Love is Beautiful

June is Gay PRIDE month, and today June 28th is GAY PRIDE DAY.  I think today would be the right time for me to come out of my closet.  No, I am not gay.  That is not what I have been hiding.  What some do not know, but will now, is that I am the father of a gay child.  It is time to share a little of that story.

For the past six years I have not been completely truthful with friends and family.  It is not that I would lie, I would not fully disclose or would find a way to talk around a question.  I was lying by omission.  Now time for some background information.

Amy was home for spring break her sophomore year of college.  In a month she would turn 20.  She is now 26.

We had gathered in the kitchen and Amy pulled out an exceptionally large chocolate chip cookie she had hidden in the oven.  Amy purchased the cookie at a local bakery and the baker wrote two words on the cookie.  When Amy was leaving the bakery one of the employees said to her, “Good luck.”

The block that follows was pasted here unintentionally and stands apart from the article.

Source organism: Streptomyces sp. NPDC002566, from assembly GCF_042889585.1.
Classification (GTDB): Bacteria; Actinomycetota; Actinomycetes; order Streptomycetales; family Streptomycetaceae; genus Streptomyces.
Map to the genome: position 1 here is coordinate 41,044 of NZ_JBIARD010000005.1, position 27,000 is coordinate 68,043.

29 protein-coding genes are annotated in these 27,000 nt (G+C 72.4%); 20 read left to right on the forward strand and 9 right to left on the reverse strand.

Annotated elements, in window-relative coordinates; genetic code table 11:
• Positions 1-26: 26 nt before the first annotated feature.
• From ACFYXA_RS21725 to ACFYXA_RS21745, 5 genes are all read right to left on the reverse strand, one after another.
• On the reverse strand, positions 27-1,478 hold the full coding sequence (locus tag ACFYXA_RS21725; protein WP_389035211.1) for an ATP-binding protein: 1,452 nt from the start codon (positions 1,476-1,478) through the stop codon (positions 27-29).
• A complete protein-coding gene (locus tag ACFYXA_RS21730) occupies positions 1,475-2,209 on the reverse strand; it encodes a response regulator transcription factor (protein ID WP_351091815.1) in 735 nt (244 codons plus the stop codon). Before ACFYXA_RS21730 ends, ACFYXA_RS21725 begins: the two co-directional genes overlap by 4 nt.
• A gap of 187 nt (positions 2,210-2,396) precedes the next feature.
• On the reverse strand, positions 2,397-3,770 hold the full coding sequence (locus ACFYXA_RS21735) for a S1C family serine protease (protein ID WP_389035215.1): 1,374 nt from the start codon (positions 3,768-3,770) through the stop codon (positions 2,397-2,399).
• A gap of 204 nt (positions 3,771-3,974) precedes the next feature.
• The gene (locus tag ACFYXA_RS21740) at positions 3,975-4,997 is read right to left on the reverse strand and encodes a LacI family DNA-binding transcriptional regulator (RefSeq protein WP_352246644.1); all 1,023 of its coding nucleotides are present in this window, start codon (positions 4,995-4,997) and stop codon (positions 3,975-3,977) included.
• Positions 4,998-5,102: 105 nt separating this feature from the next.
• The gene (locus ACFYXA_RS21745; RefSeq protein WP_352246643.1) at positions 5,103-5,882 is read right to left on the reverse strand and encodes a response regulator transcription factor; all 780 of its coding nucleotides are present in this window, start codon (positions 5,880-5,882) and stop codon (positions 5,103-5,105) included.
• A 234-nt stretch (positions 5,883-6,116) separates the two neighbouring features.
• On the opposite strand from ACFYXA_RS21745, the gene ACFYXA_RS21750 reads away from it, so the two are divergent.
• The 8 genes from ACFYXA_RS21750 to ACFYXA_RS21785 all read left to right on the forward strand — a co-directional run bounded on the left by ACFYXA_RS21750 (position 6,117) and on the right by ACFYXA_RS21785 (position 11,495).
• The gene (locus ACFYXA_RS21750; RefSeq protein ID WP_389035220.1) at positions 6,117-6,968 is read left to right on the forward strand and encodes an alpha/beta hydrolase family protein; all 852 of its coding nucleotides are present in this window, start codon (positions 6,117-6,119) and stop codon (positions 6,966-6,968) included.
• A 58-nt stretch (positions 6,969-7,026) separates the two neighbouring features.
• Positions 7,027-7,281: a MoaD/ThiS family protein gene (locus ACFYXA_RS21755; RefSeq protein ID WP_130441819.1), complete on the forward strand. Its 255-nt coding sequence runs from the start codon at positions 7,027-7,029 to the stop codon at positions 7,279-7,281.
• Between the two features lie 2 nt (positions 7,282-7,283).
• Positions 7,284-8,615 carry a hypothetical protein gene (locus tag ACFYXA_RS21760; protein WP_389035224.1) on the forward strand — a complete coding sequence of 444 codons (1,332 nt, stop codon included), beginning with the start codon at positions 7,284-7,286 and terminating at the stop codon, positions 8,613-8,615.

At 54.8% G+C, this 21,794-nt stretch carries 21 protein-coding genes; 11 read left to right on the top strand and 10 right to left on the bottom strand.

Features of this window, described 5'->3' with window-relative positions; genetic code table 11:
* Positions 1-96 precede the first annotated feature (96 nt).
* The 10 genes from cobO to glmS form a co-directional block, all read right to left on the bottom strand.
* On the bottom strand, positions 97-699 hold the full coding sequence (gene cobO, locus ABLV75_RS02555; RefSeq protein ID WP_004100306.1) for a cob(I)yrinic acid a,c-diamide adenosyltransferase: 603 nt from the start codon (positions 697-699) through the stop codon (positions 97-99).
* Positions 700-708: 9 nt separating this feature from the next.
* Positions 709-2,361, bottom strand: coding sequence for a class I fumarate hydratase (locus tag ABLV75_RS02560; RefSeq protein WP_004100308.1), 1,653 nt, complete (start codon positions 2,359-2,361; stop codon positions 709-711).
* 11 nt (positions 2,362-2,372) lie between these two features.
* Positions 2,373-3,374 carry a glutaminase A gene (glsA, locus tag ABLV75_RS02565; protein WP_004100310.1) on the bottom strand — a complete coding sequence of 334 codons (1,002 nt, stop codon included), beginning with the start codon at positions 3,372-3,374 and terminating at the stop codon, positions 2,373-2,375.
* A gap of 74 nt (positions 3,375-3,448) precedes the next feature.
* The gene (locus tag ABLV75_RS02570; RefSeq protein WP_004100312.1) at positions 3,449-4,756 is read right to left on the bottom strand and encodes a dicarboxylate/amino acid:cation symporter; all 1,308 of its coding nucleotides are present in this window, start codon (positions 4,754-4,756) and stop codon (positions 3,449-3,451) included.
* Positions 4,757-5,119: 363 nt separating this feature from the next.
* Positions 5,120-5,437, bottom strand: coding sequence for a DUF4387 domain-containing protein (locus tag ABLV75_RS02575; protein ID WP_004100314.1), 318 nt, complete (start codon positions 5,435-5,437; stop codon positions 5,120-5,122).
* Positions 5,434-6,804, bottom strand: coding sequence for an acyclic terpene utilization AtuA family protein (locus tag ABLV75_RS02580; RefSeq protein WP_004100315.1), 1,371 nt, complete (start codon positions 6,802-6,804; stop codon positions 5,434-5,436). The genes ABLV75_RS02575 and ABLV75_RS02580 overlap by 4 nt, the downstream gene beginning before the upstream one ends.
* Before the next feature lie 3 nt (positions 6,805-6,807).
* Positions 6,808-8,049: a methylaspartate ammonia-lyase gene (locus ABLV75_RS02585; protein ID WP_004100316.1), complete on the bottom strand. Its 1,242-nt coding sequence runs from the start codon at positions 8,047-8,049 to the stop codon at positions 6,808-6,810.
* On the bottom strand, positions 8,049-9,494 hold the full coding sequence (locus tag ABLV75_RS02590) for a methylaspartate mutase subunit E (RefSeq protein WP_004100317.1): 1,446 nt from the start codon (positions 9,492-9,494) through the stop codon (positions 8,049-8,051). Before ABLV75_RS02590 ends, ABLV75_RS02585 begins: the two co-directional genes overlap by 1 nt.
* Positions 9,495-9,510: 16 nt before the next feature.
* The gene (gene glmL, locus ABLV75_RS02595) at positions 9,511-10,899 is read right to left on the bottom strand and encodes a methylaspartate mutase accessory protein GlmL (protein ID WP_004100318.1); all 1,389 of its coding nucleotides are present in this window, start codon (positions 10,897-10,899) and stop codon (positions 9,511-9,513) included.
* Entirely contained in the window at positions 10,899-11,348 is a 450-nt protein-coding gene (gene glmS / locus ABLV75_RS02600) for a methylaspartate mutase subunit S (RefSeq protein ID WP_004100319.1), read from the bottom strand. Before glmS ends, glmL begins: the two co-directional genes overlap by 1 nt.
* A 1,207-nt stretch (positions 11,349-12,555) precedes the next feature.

Amy placed the cookie on the table where her mother and I sat.  The words on the cookie in pink icing were, “I’m Gay.”

Now you might be on the edge of your seat wondering what happened next.  I know I am.  Wait a minute I was there.  Okay let me get back on track here, now where was I.  I am now looking up to the ceiling, hand on my chin with an “I am thinking hard” expression on my face as I search my memory.  I know you are visualizing that right now.

Did we get mad?  Did we yell?  Did I disown my daughter?  We did none of those things.  We looked at her and told her that we were wondering when she was going to feel comfortable enough to tell us.  We knew.

You are wondering how we knew.  Amy wondered too.  Did we find a diary?  Did we overhear a conversation?  What had us thinking our daughter was gay?